CCSSE Finds Increasing Use of Social Networking Tools
Community colleges are increasingly using social networking tools to reach out to students, but gaps persist between older students and their younger peers in using the technology.
That is one of the findings of the 2009 cohort of the Community College Survey of Student Engagement (CCSSE).The report found that colleges are seeing significant growth in the use of online courses and support services, including online developmental education classes, orientation and tutoring.
Entitled “Making Connections: Dimensions of Student Engagement,” the report describes how institutions across the country are striving to connect with students online, in the classroom, on campus and beyond.
Each year, CCSSE assesses the degree of students’ engagement in education through questions about the effort students invest in their studies, the ways they interact with faculty and other students, the degree of academic challenge they experience, and the kinds of support they receive from their colleges.The 2009 CCSSE cohort included more than 400,000 students from 663 institutions in 48 states as well as British Columbia, the Marshall Islands, Nova Scotia, and Ontario.
The 2009 survey included a special focus on students’ use of Web 2.0 social networking tools. Respondents have reported steady increases in use of computers, the Internet and e-mail each year since 2004.
The 2009 CCSSE indicate that age gaps remain for some types of technology, notably the newer social networking tools such as Facebook, MySpace, and Twitter.
Traditional-age students — those 18 to 24 years of age, 68 percent of community college students nationwide — are more likely to use social networking tools multiple times per day “for any purpose.” Among respondents, just 5 percent of traditional-age students versus 22 percent of nontraditional-age students never do so.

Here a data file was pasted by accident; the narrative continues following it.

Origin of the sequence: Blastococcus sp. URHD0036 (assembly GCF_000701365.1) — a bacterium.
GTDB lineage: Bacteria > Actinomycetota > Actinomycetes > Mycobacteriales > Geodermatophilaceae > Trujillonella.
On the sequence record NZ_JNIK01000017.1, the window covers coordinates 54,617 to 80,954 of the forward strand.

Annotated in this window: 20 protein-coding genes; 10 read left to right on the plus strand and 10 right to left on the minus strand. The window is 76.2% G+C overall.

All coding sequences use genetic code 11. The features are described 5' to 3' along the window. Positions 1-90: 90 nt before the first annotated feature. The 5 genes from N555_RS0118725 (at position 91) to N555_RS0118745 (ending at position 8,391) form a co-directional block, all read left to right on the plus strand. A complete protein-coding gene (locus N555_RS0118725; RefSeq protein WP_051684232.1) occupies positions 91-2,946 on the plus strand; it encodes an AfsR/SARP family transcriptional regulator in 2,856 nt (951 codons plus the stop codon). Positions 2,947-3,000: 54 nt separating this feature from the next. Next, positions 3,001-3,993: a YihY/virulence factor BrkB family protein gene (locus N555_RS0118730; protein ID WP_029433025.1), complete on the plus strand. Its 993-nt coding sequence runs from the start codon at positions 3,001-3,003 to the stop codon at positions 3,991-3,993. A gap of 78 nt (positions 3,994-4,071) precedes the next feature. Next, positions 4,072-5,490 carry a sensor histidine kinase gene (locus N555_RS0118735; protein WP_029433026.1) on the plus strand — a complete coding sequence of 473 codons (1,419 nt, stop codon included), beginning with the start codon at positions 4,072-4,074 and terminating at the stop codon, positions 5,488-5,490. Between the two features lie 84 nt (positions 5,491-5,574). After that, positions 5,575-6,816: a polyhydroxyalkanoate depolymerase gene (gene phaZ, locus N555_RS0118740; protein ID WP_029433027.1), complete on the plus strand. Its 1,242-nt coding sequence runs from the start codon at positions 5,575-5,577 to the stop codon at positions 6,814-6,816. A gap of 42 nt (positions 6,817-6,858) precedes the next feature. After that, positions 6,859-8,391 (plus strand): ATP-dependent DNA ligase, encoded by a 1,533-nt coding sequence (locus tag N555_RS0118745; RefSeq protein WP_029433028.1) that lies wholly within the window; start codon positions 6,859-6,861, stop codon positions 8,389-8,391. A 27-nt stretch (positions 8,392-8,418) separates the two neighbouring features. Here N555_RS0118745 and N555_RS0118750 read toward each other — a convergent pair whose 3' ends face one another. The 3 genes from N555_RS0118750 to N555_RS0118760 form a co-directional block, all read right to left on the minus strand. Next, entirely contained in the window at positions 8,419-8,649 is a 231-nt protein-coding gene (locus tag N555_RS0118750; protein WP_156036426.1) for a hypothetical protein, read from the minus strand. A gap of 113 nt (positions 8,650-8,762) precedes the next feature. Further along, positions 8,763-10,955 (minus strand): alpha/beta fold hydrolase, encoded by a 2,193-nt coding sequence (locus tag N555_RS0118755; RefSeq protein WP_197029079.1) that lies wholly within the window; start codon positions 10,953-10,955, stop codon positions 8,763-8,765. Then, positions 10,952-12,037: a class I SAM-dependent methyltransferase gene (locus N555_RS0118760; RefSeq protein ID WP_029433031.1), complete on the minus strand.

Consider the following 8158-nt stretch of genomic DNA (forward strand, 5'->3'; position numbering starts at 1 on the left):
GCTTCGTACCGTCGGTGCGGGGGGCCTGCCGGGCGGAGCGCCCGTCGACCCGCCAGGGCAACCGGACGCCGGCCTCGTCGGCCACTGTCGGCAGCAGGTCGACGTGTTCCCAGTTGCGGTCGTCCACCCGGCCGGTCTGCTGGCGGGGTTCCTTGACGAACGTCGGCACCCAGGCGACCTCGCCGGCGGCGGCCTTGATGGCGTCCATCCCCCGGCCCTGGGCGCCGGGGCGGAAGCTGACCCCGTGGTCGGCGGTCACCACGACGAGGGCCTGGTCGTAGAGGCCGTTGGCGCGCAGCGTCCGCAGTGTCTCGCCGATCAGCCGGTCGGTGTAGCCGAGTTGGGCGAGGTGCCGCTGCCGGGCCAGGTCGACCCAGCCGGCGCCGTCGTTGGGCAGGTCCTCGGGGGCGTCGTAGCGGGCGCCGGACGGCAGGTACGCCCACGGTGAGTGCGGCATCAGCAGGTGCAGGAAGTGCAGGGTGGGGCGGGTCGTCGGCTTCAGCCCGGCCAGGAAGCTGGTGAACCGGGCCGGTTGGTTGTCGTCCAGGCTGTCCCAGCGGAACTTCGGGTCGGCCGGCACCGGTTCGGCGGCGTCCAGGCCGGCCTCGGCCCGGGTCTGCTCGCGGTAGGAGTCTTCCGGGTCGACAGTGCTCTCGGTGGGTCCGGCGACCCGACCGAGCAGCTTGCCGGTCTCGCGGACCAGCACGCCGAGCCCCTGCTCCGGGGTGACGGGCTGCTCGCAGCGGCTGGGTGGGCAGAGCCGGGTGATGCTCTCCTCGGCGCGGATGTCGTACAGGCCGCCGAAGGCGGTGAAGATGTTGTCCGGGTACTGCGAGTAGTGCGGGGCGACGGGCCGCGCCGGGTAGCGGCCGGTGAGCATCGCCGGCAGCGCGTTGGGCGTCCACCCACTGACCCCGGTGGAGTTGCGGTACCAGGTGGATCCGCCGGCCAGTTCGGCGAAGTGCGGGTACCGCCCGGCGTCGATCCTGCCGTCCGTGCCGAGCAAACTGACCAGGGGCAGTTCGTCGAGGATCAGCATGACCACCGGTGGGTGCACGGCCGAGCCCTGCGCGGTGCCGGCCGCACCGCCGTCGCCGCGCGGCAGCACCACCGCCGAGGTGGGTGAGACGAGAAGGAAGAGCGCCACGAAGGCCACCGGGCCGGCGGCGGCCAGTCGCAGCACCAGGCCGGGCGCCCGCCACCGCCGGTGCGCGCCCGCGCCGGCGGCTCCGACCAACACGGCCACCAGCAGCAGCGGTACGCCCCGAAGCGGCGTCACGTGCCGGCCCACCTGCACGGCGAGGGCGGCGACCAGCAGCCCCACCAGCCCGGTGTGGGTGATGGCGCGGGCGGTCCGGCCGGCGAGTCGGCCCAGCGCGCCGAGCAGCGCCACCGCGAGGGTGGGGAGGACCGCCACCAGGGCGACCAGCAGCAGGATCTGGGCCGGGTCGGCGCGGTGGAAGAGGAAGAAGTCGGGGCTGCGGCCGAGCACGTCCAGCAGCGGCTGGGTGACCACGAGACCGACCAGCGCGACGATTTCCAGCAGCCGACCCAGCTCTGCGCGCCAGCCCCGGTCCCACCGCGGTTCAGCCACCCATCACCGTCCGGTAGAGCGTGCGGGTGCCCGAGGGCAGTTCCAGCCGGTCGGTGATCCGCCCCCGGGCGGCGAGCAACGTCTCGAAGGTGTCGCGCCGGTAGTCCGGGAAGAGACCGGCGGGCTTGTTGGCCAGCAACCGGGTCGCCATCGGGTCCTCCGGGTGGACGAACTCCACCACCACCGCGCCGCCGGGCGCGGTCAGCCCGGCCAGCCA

Traditional-age students are more likely to use social networking tools to communicate with other students, instructors, or college staff about their college coursework; 27 percent of traditional-age students versus 49 percent of nontraditional-age students never do so.
The report also found that many of the most important connections are formed not online, but in the classroom.Making connections elsewhere on campus and beyond the campus requires intentional effort and planning on the part of colleges. The report observes that “the potential for creating on-campus connections is largely untapped” and notes that connections beyond the campus are most likely to happen when colleges incorporate them into mandatory learning activities.
The report notes that community colleges face difficult challenges. The institutions typically serve an exceptionally diverse student population.
The report provides data depicting the competing priorities and challenges in community college students’ lives. For example, 60 percent attend college part-time, 54 percent work more than 20 hours per week, and well over a third are first-generation college students. More than 22 percent are uncertain about their educational plans after the current semester.
Still, the report says, “Colleges focused on helping more students succeed acknowledge these challenges, but don’t use them as justification for low levels of student success. Instead, they use the data to understand students’ needs, to connect with students where they are in their lives, and to purposefully create relationships that help students stay in college and succeed.”
Part-time enrollment is an acknowledged risk factor for low student engagement and dropping out of college. The report suggests that part-time status of faculty also plays a role: “The 67 percent of community college faculty members who teach part-time typically teach half to two-thirds of all course sections. They play a large role in shaping students’ experiences, yet in far too many colleges they are minimally involved with students beyond the hours they are teaching.”
The report can be downloaded free of charge at www.ccsse.org. CCSSE is a research and service initiative of the Community College Leadership Program in the College of Education at The University of Texas at Austin.